Thursday, November 1, 2018

Technolink Snapshot November 2018

Technolink member Kevin McDonald, Executive Vice President of Alvaka Networks, advises us all to stay on top of vulnerabilities in software. "If you own a computer, it is very likely you know something about patching or updating software," says Mr. McDonald. "This is different from upgrading, which usually means a developer of software has added new features or made significant changes to the application." Sometimes a weakness, or hole in software allows an attacker (malware or a hacker) to take action. These weaknesses are discovered either by an outsider or the developer of the software.
The patch is designed to modify the application in order to close the hole—otherwise known as a vulnerability—or to fix bugs and/or errors. Software vulnerability is a leading attack vector, and yet one of the simplest to secure. According to a recent study by Fortinet, 90% of attacks leveraged vulnerabilities that were known for three or more years, and 60% for 10 years. In Verizon’s 2018 Data Breach Investigations Report, they reported 99.9% of exploited vulnerabilities were known for more than one year before an attack.
"It is essential to close these vulnerabilities at home, as well as in your business," Mr. McDonald continues. "Many individuals and organizations do a very poor job of keeping up on patching and, as a result, leaving themselves exposed. I can speak from experience, as we at Alvaka Networks patch thousands of servers and desktops for corporations every month. While the application of patches is straightforward, if delayed, done poorly, or without proper consideration of back-up, application corruption, post patch testing and other issues, serious damage and business interruption can occur."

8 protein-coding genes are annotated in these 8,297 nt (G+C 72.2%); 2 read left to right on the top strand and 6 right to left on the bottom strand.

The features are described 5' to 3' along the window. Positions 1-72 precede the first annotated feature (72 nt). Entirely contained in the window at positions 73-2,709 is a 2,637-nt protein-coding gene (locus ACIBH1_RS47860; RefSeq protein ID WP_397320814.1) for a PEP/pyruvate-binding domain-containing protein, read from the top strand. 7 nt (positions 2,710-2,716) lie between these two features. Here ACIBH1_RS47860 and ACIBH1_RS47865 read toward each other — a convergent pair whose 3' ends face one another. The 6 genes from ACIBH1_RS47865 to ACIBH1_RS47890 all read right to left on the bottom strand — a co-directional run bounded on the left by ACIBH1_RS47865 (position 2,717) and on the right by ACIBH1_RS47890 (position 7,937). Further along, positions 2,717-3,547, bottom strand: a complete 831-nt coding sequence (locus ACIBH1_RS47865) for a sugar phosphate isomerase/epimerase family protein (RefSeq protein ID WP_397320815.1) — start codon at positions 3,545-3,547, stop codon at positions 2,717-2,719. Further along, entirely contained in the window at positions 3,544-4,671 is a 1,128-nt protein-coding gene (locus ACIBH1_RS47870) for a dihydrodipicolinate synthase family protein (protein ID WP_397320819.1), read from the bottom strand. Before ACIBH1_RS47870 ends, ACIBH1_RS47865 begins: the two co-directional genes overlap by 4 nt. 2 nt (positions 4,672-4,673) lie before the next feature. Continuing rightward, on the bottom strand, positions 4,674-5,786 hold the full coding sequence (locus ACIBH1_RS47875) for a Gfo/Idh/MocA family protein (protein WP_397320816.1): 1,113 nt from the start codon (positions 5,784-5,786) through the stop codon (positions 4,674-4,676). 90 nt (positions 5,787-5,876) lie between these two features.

To learn more about Alvaka Networks, click here


John Jaramillo, Technolink member and Dean of Economic and Workforce Development & Business Science at Saddleback College, reports that students are gaining real world experience in developing tools and devices through a collaboration with Swift Engineering.  Their collaboration benefits e-NABLE, a group of volunteers from across the globe that use 3D printers to create free prosthetics.
The devices Saddleback students are making can be printed in a variety of materials, including durable nylon, ABS, PLA, and TPU. Students download files of the pre-designed hands and arms and then print the devices using the 3D printers in the Advanced Manufacturing Lab.
e-NABLE does not charge for the prosthetic devices it provides. Typically, a professionally made, muscle-actuated arm can cost up to $10,000, with much of the cost coming from the materials and parts alone.
This is a great opportunity for Saddleback College to collaborate with a leading motorsport, aviation and aerospace manufacturing company, Swift Engineering, in the design, manufacturing, and assembly of robotic prosthetic hands, for not only for the applied learning experience for students in STEM, but more importantly for the humanitarian purpose of improving the quality of life of the recipients of these robotic hands.” states Israel Dominguez, Director of Economic Workforce and Development at Saddleback. e-NABLE estimates it has delivered about 1,800 hands to children, with the devices holding up quite well to the activities of a typical child. Many have sent in videos of themselves using the hands to ride bikes, throw a ball with a dog, swim, and perform other activities.
Past students have completed a hand for both an 8-year-old boy who is missing a hand and most of the lower arm from his left side and for a 3-year-old boy with the same missing limb. Students are also working on their own design by integrating Arduino Uno technology with a sensor that detects electrical activity of muscles to control robotic hand movements of the device.
For additional information on Saddleback College Manufacturing and other Career Education Programs, please visit the Saddleback College web site: